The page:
It was about time that some of us, Arabic speakers, took an initiative to boost online Arabic content!
After the recent decision of launching a “Center of Excellence for Arabic Language” in the UAE, around 400 Emirati volunteers announced that they will take part in editing a new global glossary that aims to standardize Arabic definitions of online e-terms.
“The glossary will break a big barrier because many users resort to combining English terminology with the Arabic text, so we want to change that and introduce the first Arabic technology and social media glossary,” said co-founder of Taghreedat Sami Mubarak to Gulf News, who emphasised that the Arabic language constitutes only 2% of online content.
Taghreedat plans to introduce the first Arabic Tech/Web 2.0 Dictionary, as well as a standard list that can be used among Arab speakers worldwide, irrespective of their local dialect.
We too have emphasized, here on the Transparent Language Arabic Blog, the need to promote Arabic online, especially through social media such as Facebook and Twitter (Check our previous posts: “Top 100+ Must-Know Arabic Words for Facebook” and “New “Arabic Twitter” To Bring “Arab Spring 2.0″?“)
The Gulf News article cites some entry words that will be included in the new online مُعجـــــم (lexicon): phishing, spam, twittering and re–tweets.
It does not mention, however, that online resources such as ويكيبيــــــــــديــــــــــا (Arabic Wikipedia) already contain many Arabic equivalents of such terms.
If you go for example to the English Wikipedia article of “Phishing“, you will notice on the left of the page a panel containing links to the equivalent Wikipedia articles written in other languages, including Arabic.
Thus, the equivalent Arabic term for “phishing” is “التَّصَيُّــــــــــد“, meaning “preying“, which comes from the Arabic trilateral root “صيــــــد“, meaning “hunting.”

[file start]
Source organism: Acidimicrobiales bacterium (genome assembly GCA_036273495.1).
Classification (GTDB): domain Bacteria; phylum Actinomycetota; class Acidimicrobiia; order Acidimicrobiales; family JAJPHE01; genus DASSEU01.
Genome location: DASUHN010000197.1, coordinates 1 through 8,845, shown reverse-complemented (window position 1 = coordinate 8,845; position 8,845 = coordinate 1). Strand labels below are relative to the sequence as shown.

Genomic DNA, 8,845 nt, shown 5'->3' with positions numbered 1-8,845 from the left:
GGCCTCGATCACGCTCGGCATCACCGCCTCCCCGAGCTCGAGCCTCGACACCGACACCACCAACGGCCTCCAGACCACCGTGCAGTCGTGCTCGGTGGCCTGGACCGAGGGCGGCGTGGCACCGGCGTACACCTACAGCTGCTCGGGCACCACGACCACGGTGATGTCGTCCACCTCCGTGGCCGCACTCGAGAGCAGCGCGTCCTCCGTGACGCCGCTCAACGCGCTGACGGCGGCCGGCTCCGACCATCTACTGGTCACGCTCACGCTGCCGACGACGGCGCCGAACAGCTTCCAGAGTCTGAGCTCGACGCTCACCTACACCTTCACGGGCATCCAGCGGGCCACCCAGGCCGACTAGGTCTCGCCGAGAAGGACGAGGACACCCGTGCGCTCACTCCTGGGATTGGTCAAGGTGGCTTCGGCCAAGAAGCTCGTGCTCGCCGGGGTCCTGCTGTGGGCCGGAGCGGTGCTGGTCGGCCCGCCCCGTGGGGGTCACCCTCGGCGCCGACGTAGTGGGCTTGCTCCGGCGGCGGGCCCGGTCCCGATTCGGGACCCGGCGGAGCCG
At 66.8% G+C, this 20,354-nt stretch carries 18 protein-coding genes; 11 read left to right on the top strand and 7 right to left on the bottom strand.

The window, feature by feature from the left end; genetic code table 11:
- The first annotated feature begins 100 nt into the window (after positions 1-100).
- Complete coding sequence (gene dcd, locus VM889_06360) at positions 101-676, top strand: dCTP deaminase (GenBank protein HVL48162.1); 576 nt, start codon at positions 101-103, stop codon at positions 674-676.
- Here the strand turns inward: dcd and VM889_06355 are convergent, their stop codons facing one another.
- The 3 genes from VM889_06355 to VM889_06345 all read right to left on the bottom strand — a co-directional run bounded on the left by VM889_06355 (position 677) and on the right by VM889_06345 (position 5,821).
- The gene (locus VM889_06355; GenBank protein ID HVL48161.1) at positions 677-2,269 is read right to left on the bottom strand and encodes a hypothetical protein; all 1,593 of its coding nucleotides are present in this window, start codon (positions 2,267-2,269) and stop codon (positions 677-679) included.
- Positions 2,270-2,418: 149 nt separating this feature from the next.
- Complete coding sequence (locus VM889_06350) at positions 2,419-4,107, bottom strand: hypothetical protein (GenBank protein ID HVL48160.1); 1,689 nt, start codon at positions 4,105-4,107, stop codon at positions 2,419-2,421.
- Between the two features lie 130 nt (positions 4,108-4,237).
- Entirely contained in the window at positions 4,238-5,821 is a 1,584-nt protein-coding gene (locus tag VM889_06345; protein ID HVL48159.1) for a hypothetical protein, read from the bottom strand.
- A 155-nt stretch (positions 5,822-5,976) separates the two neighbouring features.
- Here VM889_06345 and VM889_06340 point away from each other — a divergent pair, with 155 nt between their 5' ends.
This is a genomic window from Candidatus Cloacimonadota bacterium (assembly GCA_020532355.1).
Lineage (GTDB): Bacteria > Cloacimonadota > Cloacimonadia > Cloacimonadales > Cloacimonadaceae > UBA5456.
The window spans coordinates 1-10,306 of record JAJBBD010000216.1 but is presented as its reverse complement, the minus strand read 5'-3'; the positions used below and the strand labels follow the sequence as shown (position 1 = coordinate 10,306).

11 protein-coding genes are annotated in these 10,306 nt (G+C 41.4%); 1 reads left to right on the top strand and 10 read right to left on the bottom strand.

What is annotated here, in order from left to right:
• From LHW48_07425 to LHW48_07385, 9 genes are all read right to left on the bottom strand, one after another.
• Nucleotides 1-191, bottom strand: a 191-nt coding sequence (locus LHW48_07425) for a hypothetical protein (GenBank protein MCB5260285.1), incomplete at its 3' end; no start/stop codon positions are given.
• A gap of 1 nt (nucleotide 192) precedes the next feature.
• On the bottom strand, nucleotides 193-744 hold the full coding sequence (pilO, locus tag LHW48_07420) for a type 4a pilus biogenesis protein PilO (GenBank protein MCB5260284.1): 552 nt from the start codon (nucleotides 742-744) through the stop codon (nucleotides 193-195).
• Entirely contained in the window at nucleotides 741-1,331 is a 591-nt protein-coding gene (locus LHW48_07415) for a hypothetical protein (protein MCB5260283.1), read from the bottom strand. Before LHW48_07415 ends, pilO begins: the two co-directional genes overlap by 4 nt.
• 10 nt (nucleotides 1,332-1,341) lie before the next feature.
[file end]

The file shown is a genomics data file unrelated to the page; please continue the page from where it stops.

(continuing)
An early example of التَّصَيُّــــــــــد (Phishing) in Arabic: “It looked like an email translated through Babblefish [Yahoo! Babel Fish actually does not offer Arabic translation, but Google Translate does.] This was most likely done by cyber criminals who do not understand the language. As the bad guys begin to exhaust the English speaking populations I’m sure they will start targeting emerging countries such as the Middle-East. I’m quite sure over time they will polish and improve their attacks on the Arabic community, just as we have seen here in the West.” Read more about it here
With that being said, not all English Wikipedia articles have an Arabic counterpart; either because the English article is often not linked to the Arabic one, or simply because no one has entered an Arabic equivalent in the first place.
The Gulf News article says that “Taghreedat’s other projects include increasing the number of Arabic articles in Wikipedia since there are only 154,000 articles, as well as in ويكــــي الاقتبــــــــــاس (Wikiquotes) that has only 540 Arabic quotes.”
Hence the urgent need of launching such a standardized online dictionary.
“مجلة مجمـــع اللغة العربيــــــة بدمشــــق” (“Magazine of the Arab Academy of Damascus”), the official publication of the veteran of all Arabic language academies, which traces its foundation to 1919
But whoever says “standardized” and “Arabic“, ought to immediately think of مجـــــــامع اللغة العربيـــــــــة (Arabic Language Academies), which don’t seem to be involved with the new online initiative—or at least not as of yet.
These academies, such as their veteran مجمع اللغـــــة العربيــــــة بدمشـــــق (The Arab Academy of Damascus), whose official website warns its visitors: “ما يزال موقع مجمع اللغة العربية في مرحلة التطوير” (“The Arab Academy website is still under development”), have often come under sharp criticism for not coordinating enough their activities, and for not coming up with a unified glossary of new Arabic terms.
These academies have also been chastised for the high متوسِّــــــــــط العمــــــــر (average age) of their members, who are not always fully at ease with the new terminology and concepts related to such cutting-edge technologies as Web 2.0, أمن الحاســـــوب (cyber security), and خدمات الشبكــــــة الاجتماعيــــــة (social network services), although their knowledge of the language remains essential for forging Arabic neologisms.
Speaking of the projected online dictionary, co-founder of Taghreedat Mina Nagy Michel Takla noted that “the main idea is for it to be useful for all online users, and that the glossary will be split into the sections of social media and cyber security.”
Taghreedat has “relied on the participation of approximately 2,500 volunteers from 28 different countries, although the numbers constantly increases with each day.”
M. Takla also stressed that the project will be launched soon, and that his company aims to make it available as an online application obtained though التحميــــــل المجَّـــــــانـــــي (free download.)